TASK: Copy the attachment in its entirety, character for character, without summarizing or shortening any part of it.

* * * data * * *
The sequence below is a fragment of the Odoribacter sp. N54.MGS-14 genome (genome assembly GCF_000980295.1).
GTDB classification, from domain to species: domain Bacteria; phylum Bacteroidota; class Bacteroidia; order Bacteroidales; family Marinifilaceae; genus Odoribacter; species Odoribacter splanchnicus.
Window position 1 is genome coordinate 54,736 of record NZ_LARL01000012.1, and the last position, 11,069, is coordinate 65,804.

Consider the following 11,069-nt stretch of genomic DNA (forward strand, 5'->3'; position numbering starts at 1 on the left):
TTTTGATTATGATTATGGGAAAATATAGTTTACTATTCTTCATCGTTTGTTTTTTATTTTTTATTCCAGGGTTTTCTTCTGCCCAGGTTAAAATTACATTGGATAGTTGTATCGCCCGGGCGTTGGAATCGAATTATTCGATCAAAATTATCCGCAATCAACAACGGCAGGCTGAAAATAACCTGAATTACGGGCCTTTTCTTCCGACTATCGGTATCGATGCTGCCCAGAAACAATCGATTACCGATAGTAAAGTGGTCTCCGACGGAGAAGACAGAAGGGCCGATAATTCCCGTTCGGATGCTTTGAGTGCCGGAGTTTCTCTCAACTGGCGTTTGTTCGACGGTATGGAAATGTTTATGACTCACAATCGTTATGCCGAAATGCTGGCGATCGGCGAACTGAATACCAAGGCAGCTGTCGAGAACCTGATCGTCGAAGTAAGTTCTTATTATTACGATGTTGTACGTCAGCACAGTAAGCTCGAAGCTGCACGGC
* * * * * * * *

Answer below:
The sequence below is a fragment of the Odoribacter sp. N54.MGS-14 genome (genome assembly GCF_000980295.1).
GTDB classification, from domain to species: domain Bacteria; phylum Bacteroidota; class Bacteroidia; order Bacteroidales; family Marinifilaceae; genus Odoribacter; species Odoribacter splanchnicus.
Window position 1 is genome coordinate 54,736 of record NZ_LARL01000012.1, and the last position, 11,069, is coordinate 65,804.

Consider the following 11,069-nt stretch of genomic DNA (forward strand, 5'->3'; position numbering starts at 1 on the left):
TTTTGATTATGATTATGGGAAAATATAGTTTACTATTCTTCATCGTTTGTTTTTTATTTTTTATTCCAGGGTTTTCTTCTGCCCAGGTTAAAATTACATTGGATAGTTGTATCGCCCGGGCGTTGGAATCGAATTATTCGATCAAAATTATCCGCAATCAACAACGGCAGGCTGAAAATAACCTGAATTACGGGCCTTTTCTTCCGACTATCGGTATCGATGCTGCCCAGAAACAATCGATTACCGATAGTAAAGTGGTCTCCGACGGAGAAGACAGAAGGGCCGATAATTCCCGTTCGGATGCTTTGAGTGCCGGAGTTTCTCTCAACTGGCGTTTGTTCGACGGTATGGAAATGTTTATGACTCACAATCGTTATGCCGAAATGCTGGCGATCGGCGAACTGAATACCAAGGCAGCTGTCGAGAACCTGATCGTCGAAGTAAGTTCTTATTATTACGATGTTGTACGTCAGCACAGTAAGCTCGAAGCTGCACGGC